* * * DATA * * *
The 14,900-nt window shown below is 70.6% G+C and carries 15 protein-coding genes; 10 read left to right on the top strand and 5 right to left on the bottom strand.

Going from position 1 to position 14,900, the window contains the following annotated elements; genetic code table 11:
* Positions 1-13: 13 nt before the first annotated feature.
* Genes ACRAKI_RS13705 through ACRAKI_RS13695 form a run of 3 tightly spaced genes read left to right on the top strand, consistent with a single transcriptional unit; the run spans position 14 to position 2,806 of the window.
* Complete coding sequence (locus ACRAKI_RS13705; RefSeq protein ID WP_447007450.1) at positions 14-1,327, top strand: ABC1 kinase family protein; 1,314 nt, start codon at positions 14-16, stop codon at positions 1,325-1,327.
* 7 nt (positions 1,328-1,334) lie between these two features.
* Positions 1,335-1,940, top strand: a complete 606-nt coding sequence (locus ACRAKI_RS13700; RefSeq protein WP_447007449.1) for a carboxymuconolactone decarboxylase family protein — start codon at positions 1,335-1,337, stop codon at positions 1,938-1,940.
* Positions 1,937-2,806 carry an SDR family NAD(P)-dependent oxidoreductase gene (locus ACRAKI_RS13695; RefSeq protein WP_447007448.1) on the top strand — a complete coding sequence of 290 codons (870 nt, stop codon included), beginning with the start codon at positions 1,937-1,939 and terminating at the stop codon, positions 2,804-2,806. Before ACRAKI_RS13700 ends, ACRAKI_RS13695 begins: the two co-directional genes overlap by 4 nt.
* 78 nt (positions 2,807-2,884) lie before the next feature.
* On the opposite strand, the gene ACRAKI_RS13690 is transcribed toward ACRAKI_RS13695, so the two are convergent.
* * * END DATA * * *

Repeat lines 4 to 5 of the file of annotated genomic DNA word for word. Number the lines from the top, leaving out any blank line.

* Genes ACRAKI_RS13705 through ACRAKI_RS13695 form a run of 3 tightly spaced genes read left to right on the top strand, consistent with a single transcriptional unit; the run spans position 14 to position 2,806 of the window.
* Complete coding sequence (locus ACRAKI_RS13705; RefSeq protein ID WP_447007450.1) at positions 14-1,327, top strand: ABC1 kinase family protein; 1,314 nt, start codon at positions 14-16, stop codon at positions 1,325-1,327.